"I couldn't find the sports car of my dreams, so I built it myself"

- Ferdinand Porsche

Porsche 908 Facts

Porsche 908

Porsche 908/3 of 1971

Manufacturer Porsche
Production 1968–1971
Predecessor 907
Successor 936
Class Sports car
Body style(s) Coupé
Layout RR layout
Engine(s) #### cc flat-4
#### cc flat-4
Wheelbase #### mm (### in)
Length #### mm (#### in)
Width #### mm (## in)
Height #### mm (## in)
Curb weight ### kg (#### lb)
Designer abcdefg


Porsche 908 Facts




Manufacturer Porsche
Predecessor Porsche 907
Successor Porsche 936
Class Sports car
Body style(s) Coupé
Layout RMR layout
Engine(s) 3,0 l flat engine, 277 kW (371 hp)
Length 4,839 mm (190.5 in)
Curb weight 650 kg (1,400 lb)

The Porsche 908 was a racing car from Porsche, introduced in 1968 to continue the Porsche 906/Porsche 907/Porsche 910 series of models designed under Ferdinand Piech.

As the FIA had announced in 1967 to change the rules for the World Championship for Marques by limiting the displacement of prototypes to 3000 cc, as in Formula One, Porsche designed the new 908 as the first Porsche sports car to have an engine with the maximum size allowed. The previous Porsche 907 only had a 2200 cc flat-8 engine with 270 hp. The new 3 litre Flat-8 engine produced initially 257 kW (350 hp) at 8400 rpm, as well as some teething problems. Also, being traditionally air-cooled and with only 2 valves per cylinder, it was still down on power compared to more modern F1 designs which delivered over 400 hp (300 kW), but were not suited to last in endurance races.

The 908 originally was a closed coupe to provide low drag at fast tracks, but from 1969 on was mainly raced as lighter open spyder named 908/2. In 1970 and 1971, a more compact 908/3 was intended to complement the heavy Porsche 917 on twisty tracks that favored nimble cars, like Targa Florio and Nürburgring. Sold off to privateers for 1972, various 908 were entered until the early 1980s, often retro-fitted with Porsche 934-based 2.1 litre turbo engines.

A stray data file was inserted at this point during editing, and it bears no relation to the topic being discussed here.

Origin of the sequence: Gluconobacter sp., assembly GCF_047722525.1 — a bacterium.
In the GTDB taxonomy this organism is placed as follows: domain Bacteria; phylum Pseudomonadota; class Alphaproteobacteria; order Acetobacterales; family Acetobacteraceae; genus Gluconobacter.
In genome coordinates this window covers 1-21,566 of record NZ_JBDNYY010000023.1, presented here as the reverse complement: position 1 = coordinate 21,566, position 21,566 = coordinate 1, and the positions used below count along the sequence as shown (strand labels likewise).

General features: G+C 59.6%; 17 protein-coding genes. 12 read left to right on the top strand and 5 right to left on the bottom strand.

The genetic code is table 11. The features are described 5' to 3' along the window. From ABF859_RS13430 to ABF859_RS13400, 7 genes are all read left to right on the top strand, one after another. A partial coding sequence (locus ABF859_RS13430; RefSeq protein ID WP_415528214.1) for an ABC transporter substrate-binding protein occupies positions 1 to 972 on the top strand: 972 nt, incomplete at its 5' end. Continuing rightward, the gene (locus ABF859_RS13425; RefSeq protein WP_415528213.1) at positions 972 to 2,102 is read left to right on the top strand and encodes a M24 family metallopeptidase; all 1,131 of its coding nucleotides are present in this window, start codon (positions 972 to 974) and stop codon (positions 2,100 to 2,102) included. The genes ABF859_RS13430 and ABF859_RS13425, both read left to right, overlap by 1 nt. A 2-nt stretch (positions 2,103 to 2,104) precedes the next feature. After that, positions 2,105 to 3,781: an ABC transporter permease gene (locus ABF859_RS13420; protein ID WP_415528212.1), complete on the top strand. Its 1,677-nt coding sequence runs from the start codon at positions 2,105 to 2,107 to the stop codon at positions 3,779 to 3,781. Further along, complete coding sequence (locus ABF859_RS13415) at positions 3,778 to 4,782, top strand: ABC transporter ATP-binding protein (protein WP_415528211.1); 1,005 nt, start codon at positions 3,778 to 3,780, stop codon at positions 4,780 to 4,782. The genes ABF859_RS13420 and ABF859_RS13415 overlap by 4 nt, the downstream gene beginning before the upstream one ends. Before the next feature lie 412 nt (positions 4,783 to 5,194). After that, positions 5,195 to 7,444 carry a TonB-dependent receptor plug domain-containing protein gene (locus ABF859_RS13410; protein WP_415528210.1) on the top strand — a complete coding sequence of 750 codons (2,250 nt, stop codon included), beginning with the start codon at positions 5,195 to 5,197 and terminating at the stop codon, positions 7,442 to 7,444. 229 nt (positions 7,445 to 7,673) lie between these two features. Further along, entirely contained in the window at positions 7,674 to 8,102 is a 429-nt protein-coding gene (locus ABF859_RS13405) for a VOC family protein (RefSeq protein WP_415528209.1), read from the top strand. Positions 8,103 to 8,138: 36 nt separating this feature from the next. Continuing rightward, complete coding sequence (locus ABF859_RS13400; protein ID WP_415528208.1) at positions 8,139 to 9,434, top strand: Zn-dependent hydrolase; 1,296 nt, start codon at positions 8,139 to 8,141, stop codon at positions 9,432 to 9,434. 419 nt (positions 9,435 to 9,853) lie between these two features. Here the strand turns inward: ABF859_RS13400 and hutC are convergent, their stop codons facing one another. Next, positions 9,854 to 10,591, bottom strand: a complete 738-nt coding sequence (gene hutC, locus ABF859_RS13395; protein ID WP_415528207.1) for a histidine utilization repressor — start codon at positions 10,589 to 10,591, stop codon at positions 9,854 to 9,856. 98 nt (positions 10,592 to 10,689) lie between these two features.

The 908 is not to be confused with another sportscar of the same number, the Peugeot 908.


Despite winning the 1000km Nürburgring, the 908 was anything but convincing in 1968. The older and smaller 2200 cc 907 had started the season with dominating wins and later delivered better results than Porsche's first serious attempt in the top prototype category. Meanwhile, old 4.7-litre Ford GT40 were winning several races on the faster tracks, with theFord P68 being a failure, Ferrari remaining absent, and the Alfa 33 still with 2000cc. As sports cars with up to 5000 cc would be allowed in 1969 if at least 25 (compared to 50 in 1968) of them had been produced, Porsche decided to go one step further and build the required 25 cars for the 5000 cc sports car category - the new Porsche 917. This risky investment should take about a year, though, and the 908 was supposed to deliver results in the meantime.

The 1968 24 Hours of Le Mans were postponed from June to end of September due to political unrest in France, setting up the stage for a showdown between the 908s and the GT40s. For the first time, these Porsche 908 LH Long Tails were the fastest in qualifying and the early stages of the race, but it showed that Porsche had not taken advantage of the additional time to improve the 908. Troubles with the alternator caused delays and even disqualifications as the new Porsche team leaders had misinterpreted the repair rules. Once again, a V8-powered Ford won, a 907 Long Tail came in second in front of the sole surviving 908. In addition, Ford had again taken the World Sportscar Championship, too.


Herrmann's #64 Porsche 908 with long tail bodywork, runner up of Le Mans 1969, shown on Nürburgring in 1981


Porsche 908/02 of 1969


For 1969, the prototype rules were changed, and Porsche lowered the weight of the Porsche 908/02 Spyder [1] by 100 kg (220 lb), removing the roof and the long tails. Aluminium tube frames were used, with air pressure gauges to check them.

The 1969 24 Hours of Daytona were a disaster for Porsche, as all three 908/02 failed, and two Lola T70 won. At the 12 Hours of Sebring, a Ford GT40 and the new Ferrari 312P Prototype was faster.

At that time, the more powerful Porsche 917 was introduced in Geneva, and it seemed that the career of the 908 was now over. But with the big brother having arrived, the 908 started to succeed. The next race was the BOAC 500 at Brands Hatch, were the 908 finally were successful, winning 1-2-3-4 ahead Ferrari. With additional wins at the 1000km Monza, the Targa Florio, the1000km Spa and an overwhelming 1-2-3-4-5 at the 1000 km Nürburgring, the 1969 World Sportscar Championship season was secured by the 908/02, while the Porsche 917 had teething problems.